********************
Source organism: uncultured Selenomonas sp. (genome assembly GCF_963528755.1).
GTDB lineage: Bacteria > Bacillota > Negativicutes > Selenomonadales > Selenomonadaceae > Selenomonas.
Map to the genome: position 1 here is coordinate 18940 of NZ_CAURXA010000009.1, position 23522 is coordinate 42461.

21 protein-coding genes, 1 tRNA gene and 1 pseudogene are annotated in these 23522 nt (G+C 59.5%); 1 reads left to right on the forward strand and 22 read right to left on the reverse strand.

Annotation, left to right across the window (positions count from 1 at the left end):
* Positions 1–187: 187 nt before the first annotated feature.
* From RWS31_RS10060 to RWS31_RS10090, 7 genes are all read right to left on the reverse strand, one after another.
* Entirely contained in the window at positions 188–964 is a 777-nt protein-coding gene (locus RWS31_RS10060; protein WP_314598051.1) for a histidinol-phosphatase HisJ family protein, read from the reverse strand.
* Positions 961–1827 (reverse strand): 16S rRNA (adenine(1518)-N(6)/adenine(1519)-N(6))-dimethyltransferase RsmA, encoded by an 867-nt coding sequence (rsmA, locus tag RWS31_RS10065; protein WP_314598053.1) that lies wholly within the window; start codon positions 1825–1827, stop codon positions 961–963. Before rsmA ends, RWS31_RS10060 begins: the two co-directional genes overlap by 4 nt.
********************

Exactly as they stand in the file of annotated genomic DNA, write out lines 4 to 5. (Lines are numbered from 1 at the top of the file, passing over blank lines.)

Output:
21 protein-coding genes, 1 tRNA gene and 1 pseudogene are annotated in these 23522 nt (G+C 59.5%); 1 reads left to right on the forward strand and 22 read right to left on the reverse strand.

Annotation, left to right across the window (positions count from 1 at the left end):